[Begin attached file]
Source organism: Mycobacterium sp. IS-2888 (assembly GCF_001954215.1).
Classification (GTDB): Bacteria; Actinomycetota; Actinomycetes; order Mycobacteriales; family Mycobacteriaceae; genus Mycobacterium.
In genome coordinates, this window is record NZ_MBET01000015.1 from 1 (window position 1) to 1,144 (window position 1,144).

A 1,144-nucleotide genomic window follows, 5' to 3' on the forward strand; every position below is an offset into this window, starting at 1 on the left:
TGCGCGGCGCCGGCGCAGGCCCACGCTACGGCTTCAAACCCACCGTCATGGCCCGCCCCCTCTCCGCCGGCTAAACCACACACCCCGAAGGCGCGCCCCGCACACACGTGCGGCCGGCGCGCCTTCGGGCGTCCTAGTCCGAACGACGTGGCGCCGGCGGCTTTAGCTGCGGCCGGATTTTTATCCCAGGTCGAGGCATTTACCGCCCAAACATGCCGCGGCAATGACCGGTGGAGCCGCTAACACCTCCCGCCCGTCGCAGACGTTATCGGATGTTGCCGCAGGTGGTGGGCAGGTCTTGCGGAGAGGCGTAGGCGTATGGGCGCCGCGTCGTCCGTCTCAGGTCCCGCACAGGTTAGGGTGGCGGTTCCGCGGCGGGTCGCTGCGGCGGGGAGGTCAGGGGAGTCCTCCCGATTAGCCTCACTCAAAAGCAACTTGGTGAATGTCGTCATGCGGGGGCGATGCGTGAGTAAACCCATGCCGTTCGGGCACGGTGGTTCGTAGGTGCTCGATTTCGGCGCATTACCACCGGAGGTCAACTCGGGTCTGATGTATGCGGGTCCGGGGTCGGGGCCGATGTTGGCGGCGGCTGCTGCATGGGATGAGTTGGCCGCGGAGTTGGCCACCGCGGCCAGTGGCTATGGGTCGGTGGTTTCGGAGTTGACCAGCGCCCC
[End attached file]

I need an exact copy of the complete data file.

Source organism: Mycobacterium sp. IS-2888 (assembly GCF_001954215.1).
Classification (GTDB): Bacteria; Actinomycetota; Actinomycetes; order Mycobacteriales; family Mycobacteriaceae; genus Mycobacterium.
In genome coordinates, this window is record NZ_MBET01000015.1 from 1 (window position 1) to 1,144 (window position 1,144).

A 1,144-nucleotide genomic window follows, 5' to 3' on the forward strand; every position below is an offset into this window, starting at 1 on the left:
TGCGCGGCGCCGGCGCAGGCCCACGCTACGGCTTCAAACCCACCGTCATGGCCCGCCCCCTCTCCGCCGGCTAAACCACACACCCCGAAGGCGCGCCCCGCACACACGTGCGGCCGGCGCGCCTTCGGGCGTCCTAGTCCGAACGACGTGGCGCCGGCGGCTTTAGCTGCGGCCGGATTTTTATCCCAGGTCGAGGCATTTACCGCCCAAACATGCCGCGGCAATGACCGGTGGAGCCGCTAACACCTCCCGCCCGTCGCAGACGTTATCGGATGTTGCCGCAGGTGGTGGGCAGGTCTTGCGGAGAGGCGTAGGCGTATGGGCGCCGCGTCGTCCGTCTCAGGTCCCGCACAGGTTAGGGTGGCGGTTCCGCGGCGGGTCGCTGCGGCGGGGAGGTCAGGGGAGTCCTCCCGATTAGCCTCACTCAAAAGCAACTTGGTGAATGTCGTCATGCGGGGGCGATGCGTGAGTAAACCCATGCCGTTCGGGCACGGTGGTTCGTAGGTGCTCGATTTCGGCGCATTACCACCGGAGGTCAACTCGGGTCTGATGTATGCGGGTCCGGGGTCGGGGCCGATGTTGGCGGCGGCTGCTGCATGGGATGAGTTGGCCGCGGAGTTGGCCACCGCGGCCAGTGGCTATGGGTCGGTGGTTTCGGAGTTGACCAGCGCCCC